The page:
Restriction confliction

Companies feel left out while agencies look to limit foreign nationals on contracts

Richard Clarke

As more agencies consider policies that would prevent contractors from using foreign nationals on some government projects, an industry group is complaining that companies are not being consulted on the impact of restrictions.

The departments of Defense, Energy, Treasury and Health and Human Services and the Nuclear Regulatory Commission are among the agencies considering restrictions, according to Jeff Lande, vice president of information technology services with the Information Technology Association of America. The Arlington, Va., association represents more than 500 member companies, including the largest government integrators and IT companies.

A governmentwide review is under way, he said, but is being conducted by individual agencies rather than as part of an overall plan.

"It's happening haphazardly, [and] there is no coordination," Lande said.

The reviews were sparked by President Bush's directive that all agencies conduct a systematic internal review of their security measures, he said.

Officials from the departments of Justice, Treasury and the Internal Revenue Service did not respond to requests for comment on the policy reviews.

Although agencies appear reluctant to talk publicly about restricting foreign nationals, an executive with a systems integrator, who asked not to be identified, said his company has been getting signals it should come up with a backup plan for replacing non-U.S. citizens it has working on federal contracts.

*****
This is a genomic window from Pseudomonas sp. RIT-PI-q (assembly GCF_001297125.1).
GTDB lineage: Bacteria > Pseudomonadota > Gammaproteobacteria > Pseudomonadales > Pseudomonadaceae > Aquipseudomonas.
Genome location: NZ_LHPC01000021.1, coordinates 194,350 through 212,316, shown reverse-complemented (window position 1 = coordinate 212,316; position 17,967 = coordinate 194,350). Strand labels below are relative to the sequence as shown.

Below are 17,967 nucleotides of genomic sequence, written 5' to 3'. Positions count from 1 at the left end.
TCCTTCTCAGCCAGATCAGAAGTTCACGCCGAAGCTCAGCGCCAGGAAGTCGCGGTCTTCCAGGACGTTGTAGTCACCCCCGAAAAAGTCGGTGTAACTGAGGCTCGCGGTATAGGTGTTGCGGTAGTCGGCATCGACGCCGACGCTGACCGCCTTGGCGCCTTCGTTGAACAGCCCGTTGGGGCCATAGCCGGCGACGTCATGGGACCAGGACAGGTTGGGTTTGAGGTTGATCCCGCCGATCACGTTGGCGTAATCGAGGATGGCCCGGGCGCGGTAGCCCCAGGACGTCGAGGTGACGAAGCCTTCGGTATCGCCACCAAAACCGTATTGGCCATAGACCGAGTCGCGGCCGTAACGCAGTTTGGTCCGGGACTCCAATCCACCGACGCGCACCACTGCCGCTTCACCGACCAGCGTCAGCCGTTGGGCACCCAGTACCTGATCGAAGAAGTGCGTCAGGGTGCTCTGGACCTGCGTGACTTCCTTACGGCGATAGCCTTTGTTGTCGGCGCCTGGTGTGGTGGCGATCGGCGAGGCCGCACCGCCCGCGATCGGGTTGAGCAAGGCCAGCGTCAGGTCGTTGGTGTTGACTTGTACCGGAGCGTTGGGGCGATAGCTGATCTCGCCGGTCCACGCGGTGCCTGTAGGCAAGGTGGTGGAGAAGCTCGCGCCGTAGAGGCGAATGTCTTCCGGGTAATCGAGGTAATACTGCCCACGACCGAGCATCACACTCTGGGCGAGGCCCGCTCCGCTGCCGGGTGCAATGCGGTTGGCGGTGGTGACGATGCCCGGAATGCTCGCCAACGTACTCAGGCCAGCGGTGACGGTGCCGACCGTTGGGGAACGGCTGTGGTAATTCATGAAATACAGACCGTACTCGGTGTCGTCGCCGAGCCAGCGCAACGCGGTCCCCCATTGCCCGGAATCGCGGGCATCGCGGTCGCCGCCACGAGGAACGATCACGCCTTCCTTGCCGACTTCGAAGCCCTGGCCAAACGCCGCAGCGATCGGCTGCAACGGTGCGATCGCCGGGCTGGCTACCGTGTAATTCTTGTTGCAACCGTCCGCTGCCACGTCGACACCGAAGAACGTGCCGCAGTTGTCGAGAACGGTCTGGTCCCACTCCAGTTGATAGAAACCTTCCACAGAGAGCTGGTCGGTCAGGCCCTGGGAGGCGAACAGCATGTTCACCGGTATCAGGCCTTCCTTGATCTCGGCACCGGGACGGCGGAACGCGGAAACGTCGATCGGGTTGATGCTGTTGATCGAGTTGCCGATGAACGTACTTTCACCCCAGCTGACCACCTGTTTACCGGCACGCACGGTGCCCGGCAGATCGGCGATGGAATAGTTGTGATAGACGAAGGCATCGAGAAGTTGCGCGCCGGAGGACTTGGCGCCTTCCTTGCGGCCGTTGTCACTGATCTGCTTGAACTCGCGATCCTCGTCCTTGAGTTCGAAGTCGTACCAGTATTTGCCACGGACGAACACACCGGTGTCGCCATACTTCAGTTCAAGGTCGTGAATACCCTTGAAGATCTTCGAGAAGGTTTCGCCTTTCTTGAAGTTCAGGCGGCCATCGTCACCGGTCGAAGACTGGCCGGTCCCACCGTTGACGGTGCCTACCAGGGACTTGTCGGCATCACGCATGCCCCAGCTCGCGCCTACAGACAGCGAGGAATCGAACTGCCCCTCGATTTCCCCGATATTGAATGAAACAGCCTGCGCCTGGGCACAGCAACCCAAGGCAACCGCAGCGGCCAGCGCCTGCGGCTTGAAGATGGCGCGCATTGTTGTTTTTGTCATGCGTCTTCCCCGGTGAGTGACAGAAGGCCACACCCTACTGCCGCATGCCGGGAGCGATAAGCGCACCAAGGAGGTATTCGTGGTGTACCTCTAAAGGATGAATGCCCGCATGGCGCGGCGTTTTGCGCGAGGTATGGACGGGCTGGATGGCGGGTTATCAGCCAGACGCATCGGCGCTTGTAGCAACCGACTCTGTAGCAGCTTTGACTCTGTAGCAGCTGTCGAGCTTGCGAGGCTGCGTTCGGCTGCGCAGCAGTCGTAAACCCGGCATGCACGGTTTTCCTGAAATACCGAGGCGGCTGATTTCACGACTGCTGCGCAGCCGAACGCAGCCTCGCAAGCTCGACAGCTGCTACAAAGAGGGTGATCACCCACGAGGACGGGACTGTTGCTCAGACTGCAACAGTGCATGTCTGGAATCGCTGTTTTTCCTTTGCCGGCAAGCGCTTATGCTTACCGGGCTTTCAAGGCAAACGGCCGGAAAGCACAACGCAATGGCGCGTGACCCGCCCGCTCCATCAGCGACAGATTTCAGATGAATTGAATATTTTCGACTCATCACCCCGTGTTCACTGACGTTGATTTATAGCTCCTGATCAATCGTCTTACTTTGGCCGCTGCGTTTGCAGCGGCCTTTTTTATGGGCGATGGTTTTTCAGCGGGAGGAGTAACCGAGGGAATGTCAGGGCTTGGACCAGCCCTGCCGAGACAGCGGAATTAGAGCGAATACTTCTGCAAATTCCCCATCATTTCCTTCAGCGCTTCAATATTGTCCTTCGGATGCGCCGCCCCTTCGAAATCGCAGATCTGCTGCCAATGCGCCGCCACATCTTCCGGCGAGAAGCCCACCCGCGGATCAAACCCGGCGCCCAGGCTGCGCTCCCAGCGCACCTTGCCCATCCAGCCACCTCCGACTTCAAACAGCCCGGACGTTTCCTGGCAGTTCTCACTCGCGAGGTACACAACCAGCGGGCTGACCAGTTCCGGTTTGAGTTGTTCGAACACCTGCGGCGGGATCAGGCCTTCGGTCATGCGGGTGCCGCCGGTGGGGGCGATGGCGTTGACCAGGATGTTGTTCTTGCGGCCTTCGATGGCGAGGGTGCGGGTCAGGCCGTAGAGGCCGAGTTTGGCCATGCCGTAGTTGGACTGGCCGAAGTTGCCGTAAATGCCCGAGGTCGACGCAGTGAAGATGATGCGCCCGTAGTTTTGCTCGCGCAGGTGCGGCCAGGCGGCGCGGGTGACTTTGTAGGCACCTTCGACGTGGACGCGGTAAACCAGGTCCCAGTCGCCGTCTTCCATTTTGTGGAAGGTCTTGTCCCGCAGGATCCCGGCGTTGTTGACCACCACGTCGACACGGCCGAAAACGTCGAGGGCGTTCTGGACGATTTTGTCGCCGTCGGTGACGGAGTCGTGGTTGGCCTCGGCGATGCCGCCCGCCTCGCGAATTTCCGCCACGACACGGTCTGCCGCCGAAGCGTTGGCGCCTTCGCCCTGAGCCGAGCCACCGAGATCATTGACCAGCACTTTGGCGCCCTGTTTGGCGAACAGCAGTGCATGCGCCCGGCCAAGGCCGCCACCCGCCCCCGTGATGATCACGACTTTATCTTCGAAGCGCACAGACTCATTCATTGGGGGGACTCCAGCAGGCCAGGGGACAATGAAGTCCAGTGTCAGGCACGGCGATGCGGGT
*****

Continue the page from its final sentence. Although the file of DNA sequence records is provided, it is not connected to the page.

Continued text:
"I don't believe we've seen anything definitive come down yet, but we're getting hints from our [government] customers that we better think about how to fill in the positions," the executive said. "It'll affect some of our recruiting processes."

ITAA's concerns arise in part from the lack of opportunity to provide industry input on the structure and implementation of a policy change and its potential impact on companies.

As the nation's economy improves and market demand picks up, it will become harder once again to find qualified U.S. citizens to meet the workload requirements, the association contends.

ITAA also said that limiting the use of foreign nationals on government contracts could violate economic treaty obligations. There also is the emotional impact of barring citizens of foreign countries who are actively contributing to the U.S. war on terrorism overseas, Landes said.

"We're talking about some people whose brothers and sisters are serving in Afghanistan," he said.

Even Richard Clarke, the cybersecurity adviser to President Bush, has said that restricting the use of IT professionals who are non-U.S. citizens is an ineffective approach, since there are not enough U.S. citizens with the skills needed to meet the industry's needs, according to a March report in the Los Angeles Times.

The Justice Department actually tightened its restrictions on foreign nationals in July 2001 before the terrorist attacks. Justice also created a waiver process that allows companies to request individual exceptions from the department's chief information officer.